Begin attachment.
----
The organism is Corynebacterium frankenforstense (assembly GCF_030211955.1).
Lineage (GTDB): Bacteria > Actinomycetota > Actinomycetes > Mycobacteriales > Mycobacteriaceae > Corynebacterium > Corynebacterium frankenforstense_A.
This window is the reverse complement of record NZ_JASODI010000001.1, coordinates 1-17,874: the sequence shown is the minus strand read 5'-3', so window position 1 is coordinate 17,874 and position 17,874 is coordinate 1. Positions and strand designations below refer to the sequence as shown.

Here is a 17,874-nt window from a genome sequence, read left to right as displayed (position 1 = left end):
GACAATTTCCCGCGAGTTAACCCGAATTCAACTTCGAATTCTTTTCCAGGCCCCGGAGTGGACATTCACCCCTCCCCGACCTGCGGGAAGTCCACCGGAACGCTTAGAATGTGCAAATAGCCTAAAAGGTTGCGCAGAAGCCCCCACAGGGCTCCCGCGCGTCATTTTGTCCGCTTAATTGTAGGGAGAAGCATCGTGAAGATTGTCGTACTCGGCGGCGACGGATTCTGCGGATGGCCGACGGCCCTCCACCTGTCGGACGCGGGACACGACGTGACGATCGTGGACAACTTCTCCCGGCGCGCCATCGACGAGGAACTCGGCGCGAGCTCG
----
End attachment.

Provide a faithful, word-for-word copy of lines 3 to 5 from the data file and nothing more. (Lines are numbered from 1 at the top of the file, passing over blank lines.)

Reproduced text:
This window is the reverse complement of record NZ_JASODI010000001.1, coordinates 1-17,874: the sequence shown is the minus strand read 5'-3', so window position 1 is coordinate 17,874 and position 17,874 is coordinate 1. Positions and strand designations below refer to the sequence as shown.

Here is a 17,874-nt window from a genome sequence, read left to right as displayed (position 1 = left end):
GACAATTTCCCGCGAGTTAACCCGAATTCAACTTCGAATTCTTTTCCAGGCCCCGGAGTGGACATTCACCCCTCCCCGACCTGCGGGAAGTCCACCGGAACGCTTAGAATGTGCAAATAGCCTAAAAGGTTGCGCAGAAGCCCCCACAGGGCTCCCGCGCGTCATTTTGTCCGCTTAATTGTAGGGAGAAGCATCGTGAAGATTGTCGTACTCGGCGGCGACGGATTCTGCGGATGGCCGACGGCCCTCCACCTGTCGGACGCGGGACACGACGTGACGATCGTGGACAACTTCTCCCGGCGCGCCATCGACGAGGAACTCGGCGCGAGCTCG